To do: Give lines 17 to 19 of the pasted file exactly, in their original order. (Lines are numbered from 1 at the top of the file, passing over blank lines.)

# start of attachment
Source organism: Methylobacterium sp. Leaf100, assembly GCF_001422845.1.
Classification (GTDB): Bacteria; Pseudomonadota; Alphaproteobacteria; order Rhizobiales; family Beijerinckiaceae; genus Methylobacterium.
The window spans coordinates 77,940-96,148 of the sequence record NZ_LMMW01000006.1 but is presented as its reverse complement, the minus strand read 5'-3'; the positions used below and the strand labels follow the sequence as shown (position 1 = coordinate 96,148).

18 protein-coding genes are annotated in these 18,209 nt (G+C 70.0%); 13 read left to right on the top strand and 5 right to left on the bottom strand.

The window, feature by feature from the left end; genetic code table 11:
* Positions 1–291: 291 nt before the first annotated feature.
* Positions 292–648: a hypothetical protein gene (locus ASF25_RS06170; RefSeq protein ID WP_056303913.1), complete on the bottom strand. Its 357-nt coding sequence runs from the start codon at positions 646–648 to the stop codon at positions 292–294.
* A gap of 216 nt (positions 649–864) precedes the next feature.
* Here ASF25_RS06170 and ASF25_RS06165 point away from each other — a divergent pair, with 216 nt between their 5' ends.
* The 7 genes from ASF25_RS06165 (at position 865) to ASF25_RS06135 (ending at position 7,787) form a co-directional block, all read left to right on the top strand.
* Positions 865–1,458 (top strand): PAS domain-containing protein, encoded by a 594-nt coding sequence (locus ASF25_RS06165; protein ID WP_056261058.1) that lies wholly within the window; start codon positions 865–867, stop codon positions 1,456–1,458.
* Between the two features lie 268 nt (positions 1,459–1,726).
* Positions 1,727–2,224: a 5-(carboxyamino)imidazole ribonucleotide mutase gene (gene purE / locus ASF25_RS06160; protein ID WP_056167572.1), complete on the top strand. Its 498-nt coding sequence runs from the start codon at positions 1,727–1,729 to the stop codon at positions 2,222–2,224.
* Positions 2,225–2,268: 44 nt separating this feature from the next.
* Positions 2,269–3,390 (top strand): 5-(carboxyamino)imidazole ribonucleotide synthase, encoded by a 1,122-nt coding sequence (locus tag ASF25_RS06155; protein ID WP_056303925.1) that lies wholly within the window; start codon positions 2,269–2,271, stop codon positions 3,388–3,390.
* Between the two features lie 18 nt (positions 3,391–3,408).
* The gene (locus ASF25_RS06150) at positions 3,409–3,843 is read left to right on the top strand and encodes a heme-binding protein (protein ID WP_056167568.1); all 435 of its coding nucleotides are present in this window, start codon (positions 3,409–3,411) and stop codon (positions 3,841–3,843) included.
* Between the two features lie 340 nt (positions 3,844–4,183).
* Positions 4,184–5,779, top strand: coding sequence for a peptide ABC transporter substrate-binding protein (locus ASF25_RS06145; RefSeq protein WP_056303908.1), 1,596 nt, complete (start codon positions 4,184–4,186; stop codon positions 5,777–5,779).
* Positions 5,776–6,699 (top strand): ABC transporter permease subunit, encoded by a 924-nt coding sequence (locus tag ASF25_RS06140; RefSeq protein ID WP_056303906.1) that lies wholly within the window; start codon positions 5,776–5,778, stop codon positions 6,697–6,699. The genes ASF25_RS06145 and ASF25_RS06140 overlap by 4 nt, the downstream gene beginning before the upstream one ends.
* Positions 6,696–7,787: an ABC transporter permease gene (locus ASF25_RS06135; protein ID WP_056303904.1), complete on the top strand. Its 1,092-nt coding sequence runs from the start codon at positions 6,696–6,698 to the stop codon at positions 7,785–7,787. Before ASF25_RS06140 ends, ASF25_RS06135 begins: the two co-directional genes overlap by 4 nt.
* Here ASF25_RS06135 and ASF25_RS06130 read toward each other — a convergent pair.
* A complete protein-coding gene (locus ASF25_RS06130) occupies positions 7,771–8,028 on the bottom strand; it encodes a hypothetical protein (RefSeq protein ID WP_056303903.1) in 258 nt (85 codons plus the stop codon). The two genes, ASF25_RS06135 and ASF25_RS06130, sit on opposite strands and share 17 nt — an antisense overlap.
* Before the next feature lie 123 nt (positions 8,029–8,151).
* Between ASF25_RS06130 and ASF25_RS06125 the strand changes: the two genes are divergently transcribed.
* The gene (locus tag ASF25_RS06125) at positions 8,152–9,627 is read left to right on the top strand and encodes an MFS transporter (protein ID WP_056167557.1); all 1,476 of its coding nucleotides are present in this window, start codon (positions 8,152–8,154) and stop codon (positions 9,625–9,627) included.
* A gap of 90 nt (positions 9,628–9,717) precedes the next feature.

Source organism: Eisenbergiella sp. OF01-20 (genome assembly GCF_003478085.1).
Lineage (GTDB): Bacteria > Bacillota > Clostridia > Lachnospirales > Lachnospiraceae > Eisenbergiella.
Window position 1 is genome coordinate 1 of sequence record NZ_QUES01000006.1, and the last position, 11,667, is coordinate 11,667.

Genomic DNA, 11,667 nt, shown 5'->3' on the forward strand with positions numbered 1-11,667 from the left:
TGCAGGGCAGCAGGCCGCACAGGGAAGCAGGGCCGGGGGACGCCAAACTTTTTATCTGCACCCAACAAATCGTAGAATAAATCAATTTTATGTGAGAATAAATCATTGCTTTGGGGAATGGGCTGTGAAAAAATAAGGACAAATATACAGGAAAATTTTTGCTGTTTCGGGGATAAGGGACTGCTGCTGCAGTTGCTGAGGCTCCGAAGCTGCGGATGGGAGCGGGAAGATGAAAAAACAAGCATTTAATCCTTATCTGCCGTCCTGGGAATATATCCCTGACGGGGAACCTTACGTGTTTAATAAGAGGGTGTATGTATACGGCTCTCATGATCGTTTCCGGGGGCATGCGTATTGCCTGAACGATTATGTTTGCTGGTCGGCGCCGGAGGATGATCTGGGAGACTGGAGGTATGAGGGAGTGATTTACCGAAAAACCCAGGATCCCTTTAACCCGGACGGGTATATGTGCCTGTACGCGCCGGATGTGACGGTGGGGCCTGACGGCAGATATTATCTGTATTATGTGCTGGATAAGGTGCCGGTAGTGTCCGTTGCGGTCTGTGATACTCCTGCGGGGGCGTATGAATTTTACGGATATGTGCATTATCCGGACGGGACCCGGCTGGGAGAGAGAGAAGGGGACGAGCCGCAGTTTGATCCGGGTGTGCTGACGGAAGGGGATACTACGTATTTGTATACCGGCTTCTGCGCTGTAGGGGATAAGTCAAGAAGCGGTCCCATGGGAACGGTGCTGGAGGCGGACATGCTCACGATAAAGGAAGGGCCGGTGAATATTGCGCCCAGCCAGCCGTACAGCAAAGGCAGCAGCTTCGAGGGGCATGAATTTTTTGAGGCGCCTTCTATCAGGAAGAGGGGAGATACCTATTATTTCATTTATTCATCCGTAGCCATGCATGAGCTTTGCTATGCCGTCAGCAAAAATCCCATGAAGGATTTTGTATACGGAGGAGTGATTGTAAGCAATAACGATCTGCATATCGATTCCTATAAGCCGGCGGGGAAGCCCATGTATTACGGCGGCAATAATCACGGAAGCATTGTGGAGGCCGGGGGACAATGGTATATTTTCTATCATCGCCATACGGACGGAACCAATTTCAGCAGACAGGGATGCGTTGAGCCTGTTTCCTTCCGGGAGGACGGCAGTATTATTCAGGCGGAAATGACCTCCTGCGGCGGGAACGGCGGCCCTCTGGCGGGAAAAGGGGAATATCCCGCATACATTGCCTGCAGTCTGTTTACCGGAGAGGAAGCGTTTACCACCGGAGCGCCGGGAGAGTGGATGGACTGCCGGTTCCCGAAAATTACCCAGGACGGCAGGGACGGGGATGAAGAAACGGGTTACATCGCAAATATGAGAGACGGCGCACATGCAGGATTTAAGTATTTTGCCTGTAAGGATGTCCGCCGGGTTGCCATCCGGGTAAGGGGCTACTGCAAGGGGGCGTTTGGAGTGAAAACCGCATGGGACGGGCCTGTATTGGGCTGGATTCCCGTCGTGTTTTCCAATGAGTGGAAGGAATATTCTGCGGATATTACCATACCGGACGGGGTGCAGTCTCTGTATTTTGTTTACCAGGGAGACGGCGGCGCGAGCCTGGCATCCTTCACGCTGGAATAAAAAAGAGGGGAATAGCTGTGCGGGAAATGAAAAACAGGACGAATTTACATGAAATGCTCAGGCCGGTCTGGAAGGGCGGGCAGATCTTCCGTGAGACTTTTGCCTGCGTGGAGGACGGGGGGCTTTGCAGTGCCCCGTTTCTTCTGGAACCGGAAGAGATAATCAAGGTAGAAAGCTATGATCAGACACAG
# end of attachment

* The gene (locus ASF25_RS06150) at positions 3,409–3,843 is read left to right on the top strand and encodes a heme-binding protein (protein ID WP_056167568.1); all 435 of its coding nucleotides are present in this window, start codon (positions 3,409–3,411) and stop codon (positions 3,841–3,843) included.
* Between the two features lie 340 nt (positions 3,844–4,183).
* Positions 4,184–5,779, top strand: coding sequence for a peptide ABC transporter substrate-binding protein (locus ASF25_RS06145; RefSeq protein WP_056303908.1), 1,596 nt, complete (start codon positions 4,184–4,186; stop codon positions 5,777–5,779).